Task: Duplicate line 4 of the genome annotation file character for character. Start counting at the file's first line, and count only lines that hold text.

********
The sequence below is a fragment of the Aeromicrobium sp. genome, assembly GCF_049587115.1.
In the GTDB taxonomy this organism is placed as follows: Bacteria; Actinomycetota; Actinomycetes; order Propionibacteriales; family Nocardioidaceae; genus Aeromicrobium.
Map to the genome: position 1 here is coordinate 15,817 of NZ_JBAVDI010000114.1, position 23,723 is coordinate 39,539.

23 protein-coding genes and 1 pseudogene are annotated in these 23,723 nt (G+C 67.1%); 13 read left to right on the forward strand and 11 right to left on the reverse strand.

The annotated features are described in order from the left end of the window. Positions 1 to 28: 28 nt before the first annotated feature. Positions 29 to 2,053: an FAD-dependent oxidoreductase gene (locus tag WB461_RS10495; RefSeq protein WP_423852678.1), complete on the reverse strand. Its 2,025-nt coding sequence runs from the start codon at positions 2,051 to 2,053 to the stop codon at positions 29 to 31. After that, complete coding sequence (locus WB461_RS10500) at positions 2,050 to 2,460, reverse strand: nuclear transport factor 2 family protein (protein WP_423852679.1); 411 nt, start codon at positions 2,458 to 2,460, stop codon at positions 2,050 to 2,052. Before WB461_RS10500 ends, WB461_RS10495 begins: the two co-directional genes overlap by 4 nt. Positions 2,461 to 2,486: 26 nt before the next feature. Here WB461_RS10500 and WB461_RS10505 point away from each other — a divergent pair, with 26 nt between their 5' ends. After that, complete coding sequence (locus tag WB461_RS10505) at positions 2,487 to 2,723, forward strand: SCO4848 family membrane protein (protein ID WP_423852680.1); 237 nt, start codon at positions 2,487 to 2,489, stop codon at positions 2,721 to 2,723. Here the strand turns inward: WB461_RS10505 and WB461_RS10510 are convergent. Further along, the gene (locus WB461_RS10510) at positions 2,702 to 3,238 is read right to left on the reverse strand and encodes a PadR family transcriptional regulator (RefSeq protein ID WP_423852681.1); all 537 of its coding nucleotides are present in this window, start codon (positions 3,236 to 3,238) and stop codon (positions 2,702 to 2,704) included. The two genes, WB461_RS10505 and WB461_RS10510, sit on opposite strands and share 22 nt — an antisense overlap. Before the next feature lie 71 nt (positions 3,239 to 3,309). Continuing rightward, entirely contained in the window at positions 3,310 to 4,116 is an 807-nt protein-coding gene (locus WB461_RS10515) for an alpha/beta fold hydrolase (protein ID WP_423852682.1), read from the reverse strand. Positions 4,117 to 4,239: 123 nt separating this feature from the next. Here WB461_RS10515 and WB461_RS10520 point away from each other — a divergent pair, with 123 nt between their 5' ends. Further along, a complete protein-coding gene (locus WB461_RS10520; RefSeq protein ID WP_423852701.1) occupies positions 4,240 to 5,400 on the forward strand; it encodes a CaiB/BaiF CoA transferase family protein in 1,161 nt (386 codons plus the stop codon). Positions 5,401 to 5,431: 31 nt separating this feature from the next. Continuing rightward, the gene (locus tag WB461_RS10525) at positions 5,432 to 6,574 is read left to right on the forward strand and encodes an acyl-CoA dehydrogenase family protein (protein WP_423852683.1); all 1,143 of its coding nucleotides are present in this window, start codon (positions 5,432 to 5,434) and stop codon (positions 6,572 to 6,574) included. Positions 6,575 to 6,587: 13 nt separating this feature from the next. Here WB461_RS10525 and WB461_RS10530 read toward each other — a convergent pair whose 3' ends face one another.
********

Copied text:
23 protein-coding genes and 1 pseudogene are annotated in these 23,723 nt (G+C 67.1%); 13 read left to right on the forward strand and 11 right to left on the reverse strand.